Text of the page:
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Ambrose 2011 Wider Wych dormouse home ranges

Title: Wilder Wych Dormouse Research Project: Chapter 2, Ranging and Dispersal.  A Report to the Peoples Trust for Endangered Species, 2011

Author: M. Ambrose, S. Bennett, S. Bird, S. Tatman, S. Wilson, I. White

Country: England

Background to study

To re-establish dormice within their historical range, a Species Recovery Programme was initiated in 1996 to release captive bred dormice into suitable sites unlikely to be naturally recolonised due to the species poor dispersal ability.  As part of this programme, 53 dormice were released into semi natural ancient woodland in the Wych Valley in 1996/7. The population has been monitored for the last 15 years and details on their ranging behaviour and dispersal have been studied.


  • A total of 217 nestboxes were placed along irregular transect lines within the reintroduction site. Box checks were conducted once a month in May and June and September and October, annually since 1997.  Dormouse presence was recorded when individuals were encountered or when a dormouse nest was constructed within a box.
  • Each individual encountered were weighed and sexed and from 2005 healthy individuals weighing over 8 g were micro-chipped under anaesthetic to establish range use.
  • Natural nest searches were conducted in 2011 due to low records of dormice in 2010.
  • Range sizes and distance travelled were calculated based on capture, recapture of micro-chipped individuals and dispersal patterns were assessed using presence data since 1997.

Key results

  • Female ranges (n=4) varied from 0.007 ha to 0.02 ha, whilst one male was estimated at 0.07 ha.
  • Maximum annual distance travelled was higher for females (293 m) than for males (210 m), but both were further than juveniles (96 m). Males travelled on average further per annum (29.5 m) than females (25.5 m) which were both less than juveniles who travelled on average 32 m.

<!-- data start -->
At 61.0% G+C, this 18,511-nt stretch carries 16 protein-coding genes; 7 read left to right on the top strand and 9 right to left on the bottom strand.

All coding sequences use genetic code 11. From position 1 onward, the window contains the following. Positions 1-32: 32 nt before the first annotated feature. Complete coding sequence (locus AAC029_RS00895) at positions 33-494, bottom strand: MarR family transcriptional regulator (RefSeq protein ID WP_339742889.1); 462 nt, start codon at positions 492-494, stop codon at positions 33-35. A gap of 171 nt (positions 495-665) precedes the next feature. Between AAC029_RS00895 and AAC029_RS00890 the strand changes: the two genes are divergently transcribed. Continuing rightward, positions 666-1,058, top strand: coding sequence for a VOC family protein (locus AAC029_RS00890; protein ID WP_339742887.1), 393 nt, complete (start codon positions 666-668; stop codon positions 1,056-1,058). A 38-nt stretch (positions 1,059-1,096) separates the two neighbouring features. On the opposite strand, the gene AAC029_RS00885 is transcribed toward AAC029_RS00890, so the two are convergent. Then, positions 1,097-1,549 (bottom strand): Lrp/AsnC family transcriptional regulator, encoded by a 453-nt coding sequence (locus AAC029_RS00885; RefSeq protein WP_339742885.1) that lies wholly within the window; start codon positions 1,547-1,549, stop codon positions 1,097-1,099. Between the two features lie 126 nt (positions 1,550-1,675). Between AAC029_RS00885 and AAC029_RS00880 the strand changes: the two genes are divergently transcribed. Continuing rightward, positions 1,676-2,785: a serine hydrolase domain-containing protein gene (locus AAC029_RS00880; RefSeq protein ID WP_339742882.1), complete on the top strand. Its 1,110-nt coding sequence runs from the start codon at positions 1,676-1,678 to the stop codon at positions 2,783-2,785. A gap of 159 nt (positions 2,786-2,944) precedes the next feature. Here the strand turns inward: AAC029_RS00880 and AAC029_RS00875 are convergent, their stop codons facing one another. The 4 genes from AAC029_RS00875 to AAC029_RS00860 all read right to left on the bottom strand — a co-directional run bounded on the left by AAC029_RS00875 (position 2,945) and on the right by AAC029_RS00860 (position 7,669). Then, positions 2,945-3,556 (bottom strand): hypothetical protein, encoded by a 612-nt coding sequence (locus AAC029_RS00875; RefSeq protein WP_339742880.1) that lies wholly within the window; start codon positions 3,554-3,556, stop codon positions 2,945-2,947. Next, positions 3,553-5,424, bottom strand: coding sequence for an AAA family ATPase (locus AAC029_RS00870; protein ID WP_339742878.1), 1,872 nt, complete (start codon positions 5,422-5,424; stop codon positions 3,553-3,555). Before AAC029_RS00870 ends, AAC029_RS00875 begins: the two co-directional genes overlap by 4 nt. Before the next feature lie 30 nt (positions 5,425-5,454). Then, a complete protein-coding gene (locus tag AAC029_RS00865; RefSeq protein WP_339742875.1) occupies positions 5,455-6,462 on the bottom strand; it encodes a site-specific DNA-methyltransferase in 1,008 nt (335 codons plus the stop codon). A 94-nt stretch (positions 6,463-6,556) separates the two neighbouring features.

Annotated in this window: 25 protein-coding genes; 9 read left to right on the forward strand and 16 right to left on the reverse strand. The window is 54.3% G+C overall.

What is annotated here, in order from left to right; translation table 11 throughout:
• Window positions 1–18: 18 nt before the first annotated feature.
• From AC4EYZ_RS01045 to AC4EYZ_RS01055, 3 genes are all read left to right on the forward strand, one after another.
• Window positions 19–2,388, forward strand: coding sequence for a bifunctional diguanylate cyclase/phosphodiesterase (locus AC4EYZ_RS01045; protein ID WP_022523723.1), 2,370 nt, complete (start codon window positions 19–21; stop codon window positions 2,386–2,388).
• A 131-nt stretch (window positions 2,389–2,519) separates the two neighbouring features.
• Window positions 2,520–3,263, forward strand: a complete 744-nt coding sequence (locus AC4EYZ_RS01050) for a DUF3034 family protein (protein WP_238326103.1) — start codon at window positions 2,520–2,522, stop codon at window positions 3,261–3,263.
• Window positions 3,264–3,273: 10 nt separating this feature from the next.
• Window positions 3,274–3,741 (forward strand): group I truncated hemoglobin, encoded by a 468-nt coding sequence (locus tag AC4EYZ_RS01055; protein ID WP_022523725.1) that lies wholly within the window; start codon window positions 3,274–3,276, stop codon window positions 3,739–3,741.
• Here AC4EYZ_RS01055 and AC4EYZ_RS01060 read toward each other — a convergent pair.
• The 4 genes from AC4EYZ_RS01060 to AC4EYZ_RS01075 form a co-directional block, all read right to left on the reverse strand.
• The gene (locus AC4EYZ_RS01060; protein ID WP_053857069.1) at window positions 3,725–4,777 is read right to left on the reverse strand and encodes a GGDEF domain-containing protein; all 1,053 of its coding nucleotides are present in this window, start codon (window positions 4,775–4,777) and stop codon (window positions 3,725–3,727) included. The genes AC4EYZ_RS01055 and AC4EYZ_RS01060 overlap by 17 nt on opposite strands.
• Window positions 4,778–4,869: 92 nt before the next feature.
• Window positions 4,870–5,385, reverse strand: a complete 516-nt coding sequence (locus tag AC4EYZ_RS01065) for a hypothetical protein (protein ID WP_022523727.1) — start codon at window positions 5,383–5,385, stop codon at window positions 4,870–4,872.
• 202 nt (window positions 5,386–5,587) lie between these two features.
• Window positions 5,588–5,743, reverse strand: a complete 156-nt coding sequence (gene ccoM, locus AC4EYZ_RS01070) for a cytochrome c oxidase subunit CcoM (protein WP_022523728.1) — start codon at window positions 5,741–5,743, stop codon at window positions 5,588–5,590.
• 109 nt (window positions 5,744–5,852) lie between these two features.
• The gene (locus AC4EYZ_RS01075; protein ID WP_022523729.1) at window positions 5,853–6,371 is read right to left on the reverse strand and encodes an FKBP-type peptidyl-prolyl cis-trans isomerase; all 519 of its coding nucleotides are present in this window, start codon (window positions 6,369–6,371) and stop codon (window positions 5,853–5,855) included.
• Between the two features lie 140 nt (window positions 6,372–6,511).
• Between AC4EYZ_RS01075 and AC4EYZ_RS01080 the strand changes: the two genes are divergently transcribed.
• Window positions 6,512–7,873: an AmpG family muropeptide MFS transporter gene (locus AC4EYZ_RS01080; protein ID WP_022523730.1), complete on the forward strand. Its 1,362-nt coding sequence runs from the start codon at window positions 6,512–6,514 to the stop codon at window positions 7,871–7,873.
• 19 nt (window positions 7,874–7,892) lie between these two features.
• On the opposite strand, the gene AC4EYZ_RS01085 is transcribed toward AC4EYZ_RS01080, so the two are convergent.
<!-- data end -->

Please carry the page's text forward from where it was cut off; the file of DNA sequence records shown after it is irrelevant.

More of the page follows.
• Juveniles travelled the furthest average and maximum distance in their lifetime (37.9 m and 376 m respectively) when compared to males and females who travelled on average 36.8 m and 31.1 m and had maximum distances of 213 m and 255 m respectively.
  • There was no statistical difference between the range size and distances travelled between demographic groups.
  • Post release colonisation of the woodland compartments from the central release site was immediate and all but one area of woodland was colonised by 2007.
  • Breeding dormice were recorded in a neighbouring wood to the western side of the study in 2003 but no subsequent records have been obtained.

Key messages to landowners and managers derived from these results

  • Woodlands should contain a high density and diversity of species that provide a succession of food sources throughout the year to compensate for short distances travelled by dormice.
  • Reintroductions can be successful for reintroducing dormice within their historical range.
  • Reintroduction sites should be large (>20 ha) to allow for immediate post release dispersal and should be part of a network of suitable woods connected by hedgerows to allow the population to extend into the surrounding landscape.

Key words/phrases

Dormice; Muscardinus avellanarius; reintroductions; ranging patterns; dispersal; micro-chipping

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